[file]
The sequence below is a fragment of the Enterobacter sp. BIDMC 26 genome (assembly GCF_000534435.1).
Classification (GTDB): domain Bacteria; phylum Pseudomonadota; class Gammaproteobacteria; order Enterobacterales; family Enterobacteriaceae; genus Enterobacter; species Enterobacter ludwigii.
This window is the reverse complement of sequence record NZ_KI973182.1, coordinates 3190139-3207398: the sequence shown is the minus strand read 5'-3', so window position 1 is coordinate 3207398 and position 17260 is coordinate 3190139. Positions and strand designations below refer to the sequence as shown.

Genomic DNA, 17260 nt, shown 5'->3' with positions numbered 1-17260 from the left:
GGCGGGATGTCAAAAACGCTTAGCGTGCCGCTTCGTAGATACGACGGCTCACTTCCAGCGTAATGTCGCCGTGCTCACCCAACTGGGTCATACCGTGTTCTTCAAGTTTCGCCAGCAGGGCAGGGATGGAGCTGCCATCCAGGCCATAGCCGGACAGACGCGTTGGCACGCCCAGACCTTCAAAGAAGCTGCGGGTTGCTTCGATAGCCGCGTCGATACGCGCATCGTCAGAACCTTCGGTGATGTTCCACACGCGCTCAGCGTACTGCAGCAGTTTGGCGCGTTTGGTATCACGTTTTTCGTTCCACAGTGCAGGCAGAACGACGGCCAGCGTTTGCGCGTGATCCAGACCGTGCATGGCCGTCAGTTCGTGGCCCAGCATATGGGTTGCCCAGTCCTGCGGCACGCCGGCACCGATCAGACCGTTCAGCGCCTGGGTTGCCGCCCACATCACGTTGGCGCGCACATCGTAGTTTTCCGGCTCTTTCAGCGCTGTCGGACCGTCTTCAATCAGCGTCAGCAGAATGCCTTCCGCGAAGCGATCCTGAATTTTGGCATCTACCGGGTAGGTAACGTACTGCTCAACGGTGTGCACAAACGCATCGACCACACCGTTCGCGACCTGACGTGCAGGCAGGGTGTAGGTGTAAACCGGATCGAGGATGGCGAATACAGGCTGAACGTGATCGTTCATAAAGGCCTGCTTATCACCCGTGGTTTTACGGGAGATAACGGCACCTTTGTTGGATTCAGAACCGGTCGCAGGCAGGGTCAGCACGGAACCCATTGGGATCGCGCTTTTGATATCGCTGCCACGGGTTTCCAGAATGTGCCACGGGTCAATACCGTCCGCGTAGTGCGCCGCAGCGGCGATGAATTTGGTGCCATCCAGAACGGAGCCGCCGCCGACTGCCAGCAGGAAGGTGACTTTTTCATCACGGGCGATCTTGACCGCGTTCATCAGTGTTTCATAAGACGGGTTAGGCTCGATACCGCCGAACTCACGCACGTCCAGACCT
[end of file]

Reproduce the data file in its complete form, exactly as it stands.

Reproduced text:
The sequence below is a fragment of the Enterobacter sp. BIDMC 26 genome (assembly GCF_000534435.1).
Classification (GTDB): domain Bacteria; phylum Pseudomonadota; class Gammaproteobacteria; order Enterobacterales; family Enterobacteriaceae; genus Enterobacter; species Enterobacter ludwigii.
This window is the reverse complement of sequence record NZ_KI973182.1, coordinates 3190139-3207398: the sequence shown is the minus strand read 5'-3', so window position 1 is coordinate 3207398 and position 17260 is coordinate 3190139. Positions and strand designations below refer to the sequence as shown.

Genomic DNA, 17260 nt, shown 5'->3' with positions numbered 1-17260 from the left:
GGCGGGATGTCAAAAACGCTTAGCGTGCCGCTTCGTAGATACGACGGCTCACTTCCAGCGTAATGTCGCCGTGCTCACCCAACTGGGTCATACCGTGTTCTTCAAGTTTCGCCAGCAGGGCAGGGATGGAGCTGCCATCCAGGCCATAGCCGGACAGACGCGTTGGCACGCCCAGACCTTCAAAGAAGCTGCGGGTTGCTTCGATAGCCGCGTCGATACGCGCATCGTCAGAACCTTCGGTGATGTTCCACACGCGCTCAGCGTACTGCAGCAGTTTGGCGCGTTTGGTATCACGTTTTTCGTTCCACAGTGCAGGCAGAACGACGGCCAGCGTTTGCGCGTGATCCAGACCGTGCATGGCCGTCAGTTCGTGGCCCAGCATATGGGTTGCCCAGTCCTGCGGCACGCCGGCACCGATCAGACCGTTCAGCGCCTGGGTTGCCGCCCACATCACGTTGGCGCGCACATCGTAGTTTTCCGGCTCTTTCAGCGCTGTCGGACCGTCTTCAATCAGCGTCAGCAGAATGCCTTCCGCGAAGCGATCCTGAATTTTGGCATCTACCGGGTAGGTAACGTACTGCTCAACGGTGTGCACAAACGCATCGACCACACCGTTCGCGACCTGACGTGCAGGCAGGGTGTAGGTGTAAACCGGATCGAGGATGGCGAATACAGGCTGAACGTGATCGTTCATAAAGGCCTGCTTATCACCCGTGGTTTTACGGGAGATAACGGCACCTTTGTTGGATTCAGAACCGGTCGCAGGCAGGGTCAGCACGGAACCCATTGGGATCGCGCTTTTGATATCGCTGCCACGGGTTTCCAGAATGTGCCACGGGTCAATACCGTCCGCGTAGTGCGCCGCAGCGGCGATGAATTTGGTGCCATCCAGAACGGAGCCGCCGCCGACTGCCAGCAGGAAGGTGACTTTTTCATCACGGGCGATCTTGACCGCGTTCATCAGTGTTTCATAAGACGGGTTAGGCTCGATACCGCCGAACTCACGCACGTCCAGACCT